A Connecticut Yankee in King Arthur's Court A Connecticut Yankee in King Arthur’s Court

Mark Twain

A Connecticut Yankee in King Arthur’s Court

(Critical Survey of Contemporary Fiction)

Hank Morgan sees himself as the epitome of democratic principles and is shocked by life in feudal England. Proclaiming himself “the champion of hard unsentimental common sense and reason,” he sets out to reform this society but creates chaos instead.

Taking advantage of an eclipse of the sun, Morgan supplants Merlin as the most powerful force in Arthur’s court. Known as “The Boss,” he sincerely intends to right wrongs by reforming the feudal system, reducing the power of the nobility and the Church, and creating industrial and other technological advances, but his successes blind him to his original goals.

He considers anyone who does not share his view of the world to be his enemy. His insistence upon reducing everything to financial terms causes him to reject the quest for the Holy Grail because there is no money in it. His own quest eventually leads him to employ a flooded moat, electrified fences, and guns to kill 25,000 knights in the name of reform.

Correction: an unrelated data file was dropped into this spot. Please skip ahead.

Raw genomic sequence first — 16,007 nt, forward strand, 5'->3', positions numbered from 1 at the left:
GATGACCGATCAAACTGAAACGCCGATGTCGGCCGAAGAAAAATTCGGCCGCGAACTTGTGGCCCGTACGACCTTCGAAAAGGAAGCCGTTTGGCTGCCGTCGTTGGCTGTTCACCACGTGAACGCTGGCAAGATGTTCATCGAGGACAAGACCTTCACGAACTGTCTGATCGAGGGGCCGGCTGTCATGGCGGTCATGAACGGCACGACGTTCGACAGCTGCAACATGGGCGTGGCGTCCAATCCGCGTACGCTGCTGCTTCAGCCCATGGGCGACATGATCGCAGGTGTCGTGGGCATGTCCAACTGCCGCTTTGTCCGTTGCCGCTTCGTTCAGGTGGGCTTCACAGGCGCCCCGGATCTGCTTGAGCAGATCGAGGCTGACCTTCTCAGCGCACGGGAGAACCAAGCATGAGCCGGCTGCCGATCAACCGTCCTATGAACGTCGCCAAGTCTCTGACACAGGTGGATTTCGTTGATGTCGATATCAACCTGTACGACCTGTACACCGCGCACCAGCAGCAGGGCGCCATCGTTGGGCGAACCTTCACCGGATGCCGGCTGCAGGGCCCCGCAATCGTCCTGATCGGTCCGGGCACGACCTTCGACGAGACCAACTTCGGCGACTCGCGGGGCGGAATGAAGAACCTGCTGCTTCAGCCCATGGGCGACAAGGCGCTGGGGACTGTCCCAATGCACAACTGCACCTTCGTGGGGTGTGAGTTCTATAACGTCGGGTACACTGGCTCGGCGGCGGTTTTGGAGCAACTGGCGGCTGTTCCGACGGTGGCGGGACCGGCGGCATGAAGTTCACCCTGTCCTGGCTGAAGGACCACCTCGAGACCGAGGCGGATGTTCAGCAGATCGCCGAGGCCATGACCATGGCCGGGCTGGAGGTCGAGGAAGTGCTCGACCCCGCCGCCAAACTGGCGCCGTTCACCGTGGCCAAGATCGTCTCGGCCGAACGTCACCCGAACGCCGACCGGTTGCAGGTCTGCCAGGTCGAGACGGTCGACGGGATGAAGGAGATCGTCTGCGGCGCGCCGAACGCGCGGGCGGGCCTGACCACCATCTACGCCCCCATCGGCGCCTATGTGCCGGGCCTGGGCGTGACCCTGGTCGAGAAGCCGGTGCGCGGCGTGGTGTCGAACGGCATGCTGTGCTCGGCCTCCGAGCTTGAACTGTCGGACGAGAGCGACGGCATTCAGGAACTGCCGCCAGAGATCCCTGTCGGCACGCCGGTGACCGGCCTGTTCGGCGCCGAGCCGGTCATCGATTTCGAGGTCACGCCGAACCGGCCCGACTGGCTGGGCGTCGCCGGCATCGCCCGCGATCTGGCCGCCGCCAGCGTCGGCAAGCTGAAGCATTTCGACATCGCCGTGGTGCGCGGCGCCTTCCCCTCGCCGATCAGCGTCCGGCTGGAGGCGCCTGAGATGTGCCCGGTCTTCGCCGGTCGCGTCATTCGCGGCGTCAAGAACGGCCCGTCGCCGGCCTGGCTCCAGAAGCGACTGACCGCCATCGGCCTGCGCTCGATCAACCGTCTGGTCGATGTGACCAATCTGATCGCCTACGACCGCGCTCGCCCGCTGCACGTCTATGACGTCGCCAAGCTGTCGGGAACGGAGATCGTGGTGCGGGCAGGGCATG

The novel makes fun of chivalry and chivalric romances, but Twain is much more interested in addressing various evils associated with industry, technology, business, religion, slavery, war, and the idea of progress itself. Twain frequently interrupts his narrative with didactic asides about these and other matters.

Too often categorized as a children’s classic, this cynical satire is much more than that. It is one of the best explorations of the ambivalent nature of the American character: inventiveness combined with self-destructiveness.

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(The entire section is 645 words.)